It’s been a little over a month since I retired from clinical veterinary medicine. I’m still finding it hard to get used to. I overhear other people say, “I’m not working the rest of this week” or “I’m off for the rest of this month”, and I realize that hey, I’m off for the rest of my life.
There are many things to adjust to. I suppose the most noticeable thing for me is the silence. As a veterinarian, I used to spend my day talking to clients during appointments. If I wasn’t in an appointment, I was likely talking to a client on the phone. If there were surgeries or procedures to perform, I’d be chatting with my staff in the treatment room before, during, and after the procedure. My entire day was spent in some type of conversation. In retirement now, I go through the day barely speaking a word to anyone. Most days, the extent of my conversation is, “I’ll have the chicken salad club and an iced tea”, or “Can I have the venti green tea frappuccino?” (I’ve been saying that one a lot lately) I’m a social, outgoing person, and the curtailment of my conversation is the most striking difference in my day.
The lack of a set routine is probably the next most noticeable change. My day was used to be pretty much the same: wake up, shave, shower, feed the cats, have breakfast, do a few household chores (laundry, dishes, litter box), and then descend into the hellish subway to work (thankfully only 5 stops), and then see appointments all day. That routine is now gone, but being a creature of habit, a new pattern is starting to emerge to my mornings. Sadly, I’m still getting up very early, because Mark (the hubby) still has to wake up at the ungodly hour of 5:20 a.m. While he hops in the shower, I feed the cats (Mittens and Glitter) and make breakfast for us both. (I’m getting very skillful and creative with omelets.) I complete a few more chores, and then I accompany him out the door at 6:30 a.m. He walks to 14th Street to catch the van that takes him to work, and I peel away when we approach 27th Street and hit Planet Fitness. Yes, I’m going to the gym for nearly 2 hours every single morning, and am very happy about that. Twice a week, I do a little grocery shopping at Fairway after the gym. Otherwise, I come home, do a few more chores (fold clothes, clean up cat vomit), shave and shower, read the New York Times headlines (delivered to my inbox every morning. I’ve also figured out how to work around their ten-article-a-month firewall), answer a few e-mails, and then confront the agonizing decision about where in this wonderful city I’m going to have lunch. As for my afternoons, they’re open. Some days, I go to the mid-Manhattan library and either borrow some books, browse their books, or read my own book that I’ve brought with me. At least once a week, and sometimes twice, I catch the 1:30 movie at MoMA. I’m a member, and so the movies are free for me. These are usually old movies from the 30’s, 40’s, and 50’s, being shown as part of some actor/actress/director retrospective. After the film, I usually hang around and read in their sculpture garden. Most of my afternoons are spent reading (and occasionally napping) in a park. I’ve been collecting books for years, having anticipated reading them during my mythical retirement. I’m now cashing in those chips. I’ve ready 21 books this year, which puts me on a pace to read about 40 by year end. Some days (usually if I’m feeling a bit isolated) I’ll choose Bryant Park. It’s always insanely busy there, making it impossible to feel lonely. Other days, it’s Madison Square Park (usually on days when I eat lunch at Eisenberg’s Sandwich Shop, because it’s close by). There’s a nice vibe there, which increases the further north you go. Mostly, I head down to Tompkins Square Park. It’s a little out of the way, but on weekdays it’s really peaceful and quiet, and I have a particular bench in a perfect, shady spot that is ideal for people-watching. Plus, two avenues away is 16 Handles, the frozen yogurt place that is my current addiction. Rough life I’m leading, I know.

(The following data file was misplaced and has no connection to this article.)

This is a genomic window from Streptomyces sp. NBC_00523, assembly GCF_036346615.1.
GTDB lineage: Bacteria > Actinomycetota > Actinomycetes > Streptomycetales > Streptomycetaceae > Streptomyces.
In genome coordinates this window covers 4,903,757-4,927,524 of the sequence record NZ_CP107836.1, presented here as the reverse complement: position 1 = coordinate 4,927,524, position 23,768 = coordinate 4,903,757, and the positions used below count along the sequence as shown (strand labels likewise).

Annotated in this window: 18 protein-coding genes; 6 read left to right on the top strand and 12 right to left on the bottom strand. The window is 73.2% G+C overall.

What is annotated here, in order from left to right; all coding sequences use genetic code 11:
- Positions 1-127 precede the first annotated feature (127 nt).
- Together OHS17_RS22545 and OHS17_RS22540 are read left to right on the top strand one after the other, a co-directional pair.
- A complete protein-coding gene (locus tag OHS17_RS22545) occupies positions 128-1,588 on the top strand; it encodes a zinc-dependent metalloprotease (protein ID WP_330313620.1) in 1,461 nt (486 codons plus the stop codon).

I suppose the other major change since retirement is a so-called “lack of sense of purpose” that I’ve been warned about. Two retirement books that I’ve read have mentioned this potential issue. And yes, I can see how this can be an issue, and may end up being one for me in the future, given how strong a sense of purpose my career as a veterinarian had given me. It so happens, this lack of a sense of “purpose” that I’m currently experiencing has actually turned out to be the most liberating and calming part of my retirement. For 29 years, my purpose was to help sick animals become well, help clients deal with all issues regarding their pets’ health, and mentor students, interns and technicians along the way. It was an intense responsibility. Being free of all of that, for the moment, is a huge (we’re talking ginormous) weight off my shoulders. Of course, at some point, the urge to do something more meaningful will be upon me, and I will pursue it wherever it leads (although I have a strong hunch that veterinary medicine won’t be involved), but for now, I really want to harken back to the days when I was a kid in Brooklyn and had the summers off. I spent those summers playing stickball and stoop ball, riding my bike, and hanging out in the neighborhood park with my friends. Forty-something years later, there won’t be any stickball or stoop ball, but I’m definitely on a mission to check out every little park in Manhattan.